Nobel Laureate in Boredom

The good news is that the semester is almost over.  The bad news is that the closer to the end I get, the longer every minute lasts, the harder every task becomes.

Mo Yan looks as bored as I am.

Mo Yan looks as bored as I am.

After catching up on some much-needed sleep, tonight I chose to stay in and do homework.  I made what I had hoped was the responsible decision.  I was going be productive tonight.

At least that’s what I told myself.

The work that I enjoyed, or at least didn’t mind doing, was of course already finished; I do my best to keep my weekends as free from work as possible.  But of course, the only assignment that I had put off was the one that I hated: Mo Yan’s Garlic Ballads.

For the most part, I love school, especially now that I’m in college.  My peers, my professors, my campus, I love it.  I love reading for the most part, and I spend lots of my free time reading.

I don’t like, however, reading books that I don’t like.  I hate reading books that I hate.  I hate being forced to read (and eventually write essays on) books that I hate, especially when there are so many books that I’d love still out there waiting to be read.  However, my hatred for failing a required course overrides my hatred for being forced to read books that I hate.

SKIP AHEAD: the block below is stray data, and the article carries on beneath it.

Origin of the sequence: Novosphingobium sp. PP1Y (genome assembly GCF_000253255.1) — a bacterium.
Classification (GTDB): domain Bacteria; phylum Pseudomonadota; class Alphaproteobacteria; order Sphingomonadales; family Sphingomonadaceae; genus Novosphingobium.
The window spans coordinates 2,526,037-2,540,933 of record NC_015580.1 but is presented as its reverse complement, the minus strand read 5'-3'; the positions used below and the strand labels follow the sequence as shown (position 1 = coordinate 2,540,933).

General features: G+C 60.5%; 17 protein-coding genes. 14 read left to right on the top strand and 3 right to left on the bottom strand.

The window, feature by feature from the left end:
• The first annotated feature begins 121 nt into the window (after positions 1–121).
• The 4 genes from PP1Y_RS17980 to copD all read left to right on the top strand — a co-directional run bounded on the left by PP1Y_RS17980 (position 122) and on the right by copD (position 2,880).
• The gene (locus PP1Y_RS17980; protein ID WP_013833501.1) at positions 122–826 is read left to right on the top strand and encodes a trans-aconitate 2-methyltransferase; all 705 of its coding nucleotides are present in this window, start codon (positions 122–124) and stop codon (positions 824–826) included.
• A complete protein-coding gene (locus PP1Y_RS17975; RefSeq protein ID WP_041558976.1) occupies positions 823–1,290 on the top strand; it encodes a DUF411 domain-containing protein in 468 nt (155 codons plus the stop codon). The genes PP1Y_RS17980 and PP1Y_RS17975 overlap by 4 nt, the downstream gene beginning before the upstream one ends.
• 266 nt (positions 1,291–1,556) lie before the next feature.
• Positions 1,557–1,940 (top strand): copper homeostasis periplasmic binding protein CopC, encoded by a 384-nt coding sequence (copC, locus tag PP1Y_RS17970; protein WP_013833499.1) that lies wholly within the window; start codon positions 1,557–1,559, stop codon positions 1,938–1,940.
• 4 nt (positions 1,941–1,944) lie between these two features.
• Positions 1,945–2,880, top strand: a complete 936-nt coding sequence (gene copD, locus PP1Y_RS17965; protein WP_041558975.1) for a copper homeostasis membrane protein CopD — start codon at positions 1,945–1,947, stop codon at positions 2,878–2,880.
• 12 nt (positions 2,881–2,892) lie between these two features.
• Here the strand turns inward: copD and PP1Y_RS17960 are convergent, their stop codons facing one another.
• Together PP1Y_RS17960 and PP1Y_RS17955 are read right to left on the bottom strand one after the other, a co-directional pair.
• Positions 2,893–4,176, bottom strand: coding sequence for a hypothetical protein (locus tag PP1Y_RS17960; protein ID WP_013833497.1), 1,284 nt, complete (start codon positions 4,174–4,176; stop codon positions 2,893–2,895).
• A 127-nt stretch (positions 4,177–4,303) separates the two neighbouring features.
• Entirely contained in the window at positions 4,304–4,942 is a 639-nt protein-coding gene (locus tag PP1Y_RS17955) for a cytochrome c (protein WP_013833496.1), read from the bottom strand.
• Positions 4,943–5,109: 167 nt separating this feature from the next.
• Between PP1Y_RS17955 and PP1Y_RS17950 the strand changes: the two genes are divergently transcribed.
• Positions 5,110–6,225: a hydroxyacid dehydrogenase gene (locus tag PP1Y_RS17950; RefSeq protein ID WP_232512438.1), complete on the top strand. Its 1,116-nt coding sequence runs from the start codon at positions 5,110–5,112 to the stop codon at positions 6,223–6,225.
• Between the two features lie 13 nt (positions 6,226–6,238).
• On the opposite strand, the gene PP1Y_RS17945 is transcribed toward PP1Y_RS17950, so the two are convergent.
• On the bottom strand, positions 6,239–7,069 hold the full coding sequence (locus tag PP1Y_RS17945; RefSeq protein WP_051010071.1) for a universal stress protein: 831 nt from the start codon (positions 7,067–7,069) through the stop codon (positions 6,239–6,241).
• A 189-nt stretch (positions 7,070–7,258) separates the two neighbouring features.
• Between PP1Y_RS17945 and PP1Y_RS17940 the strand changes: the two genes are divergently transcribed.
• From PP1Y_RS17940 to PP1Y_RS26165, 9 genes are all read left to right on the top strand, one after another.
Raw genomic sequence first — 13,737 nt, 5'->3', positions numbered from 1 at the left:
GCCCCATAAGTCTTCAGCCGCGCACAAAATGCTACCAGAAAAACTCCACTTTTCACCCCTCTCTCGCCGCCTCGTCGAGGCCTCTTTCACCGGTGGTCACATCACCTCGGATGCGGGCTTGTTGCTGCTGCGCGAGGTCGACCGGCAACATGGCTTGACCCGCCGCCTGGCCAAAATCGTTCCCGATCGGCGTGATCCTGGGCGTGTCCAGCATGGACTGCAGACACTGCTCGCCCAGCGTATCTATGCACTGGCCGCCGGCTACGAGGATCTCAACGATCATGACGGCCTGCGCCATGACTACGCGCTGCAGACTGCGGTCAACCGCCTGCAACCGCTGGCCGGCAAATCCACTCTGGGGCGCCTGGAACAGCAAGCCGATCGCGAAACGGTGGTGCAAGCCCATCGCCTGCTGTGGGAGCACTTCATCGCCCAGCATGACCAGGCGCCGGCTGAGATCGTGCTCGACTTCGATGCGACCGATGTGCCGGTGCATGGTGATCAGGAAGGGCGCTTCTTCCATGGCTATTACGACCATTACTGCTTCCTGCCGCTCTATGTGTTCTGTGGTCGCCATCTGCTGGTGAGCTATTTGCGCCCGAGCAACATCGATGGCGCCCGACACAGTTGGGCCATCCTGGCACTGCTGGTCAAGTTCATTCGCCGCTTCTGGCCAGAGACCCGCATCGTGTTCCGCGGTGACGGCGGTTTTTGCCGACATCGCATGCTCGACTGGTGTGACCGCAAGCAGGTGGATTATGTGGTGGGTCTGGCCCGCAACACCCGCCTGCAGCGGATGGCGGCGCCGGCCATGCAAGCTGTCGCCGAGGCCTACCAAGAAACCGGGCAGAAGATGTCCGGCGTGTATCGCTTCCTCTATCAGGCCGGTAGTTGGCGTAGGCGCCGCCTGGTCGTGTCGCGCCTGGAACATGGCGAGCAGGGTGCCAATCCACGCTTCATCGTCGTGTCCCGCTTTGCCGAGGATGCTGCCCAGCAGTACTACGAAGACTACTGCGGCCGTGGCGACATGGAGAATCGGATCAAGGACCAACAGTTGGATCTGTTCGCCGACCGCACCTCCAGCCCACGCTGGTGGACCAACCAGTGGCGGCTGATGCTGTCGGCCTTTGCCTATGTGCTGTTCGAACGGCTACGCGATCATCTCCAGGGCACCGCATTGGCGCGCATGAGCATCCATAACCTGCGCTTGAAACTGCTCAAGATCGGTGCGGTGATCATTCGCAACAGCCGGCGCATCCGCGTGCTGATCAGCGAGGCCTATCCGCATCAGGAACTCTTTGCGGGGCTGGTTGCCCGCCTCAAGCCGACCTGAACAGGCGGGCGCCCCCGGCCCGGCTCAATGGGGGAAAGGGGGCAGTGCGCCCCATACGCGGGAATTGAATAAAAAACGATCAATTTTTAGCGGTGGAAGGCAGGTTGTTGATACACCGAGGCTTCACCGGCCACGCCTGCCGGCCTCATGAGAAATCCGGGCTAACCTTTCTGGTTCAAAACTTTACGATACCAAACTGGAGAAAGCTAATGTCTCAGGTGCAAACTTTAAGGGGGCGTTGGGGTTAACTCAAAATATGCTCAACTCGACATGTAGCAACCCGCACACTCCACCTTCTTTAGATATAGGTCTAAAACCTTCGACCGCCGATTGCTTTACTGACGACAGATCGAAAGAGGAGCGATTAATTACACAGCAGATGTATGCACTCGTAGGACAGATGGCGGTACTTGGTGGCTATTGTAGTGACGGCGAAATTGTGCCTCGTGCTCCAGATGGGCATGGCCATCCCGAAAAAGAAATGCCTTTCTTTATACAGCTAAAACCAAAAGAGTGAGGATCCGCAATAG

Basically, there’s no shortage of hatred to go around right now, and most of it is being aimed at Mo Yan.

I got out the dreadful novel (dreadful, at least, through the 64 pages that I’ve read thus far), turned on my usual studying music, grabbed a highlighter and…

and…

well, here I am.

It’s been at least three hours.  (Okay, if you measure it by the clock’s account, it’s only been 36 minutes.  But trust me, my gut tells me that I’ve been here forever.)

Yes, Mo Yan just won the Nobel Prize in Literature.  Yes, he is well-reviewed.  Yes, he does sell well.  No, his accomplishments do not make the book any more interesting.

On page 19 of his Garlic Ballads, Mo Yan’s character Jinju says, “People can endure anything.”  Jinju has evidence to back up her claim (at least through page 64); she’s overworked, verbally abused, physically abused, and (rightfully) very unhappy, and she’s endured it all.  But of the hardships that she’s endured, she never had to face the torture of reading Mo Yan.  If she had tried reading Mo Yan, she would have instead said, “People can endure almost anything.”

It’s now 1:50AM.  I only have 222 pages left.  (only?)  Maybe if I can get through page 65, getting through 286 will be easier.  Maybe?

Probably not.

I told myself I’d be productive tonight.  Depending on how you measure it, maybe I have been.

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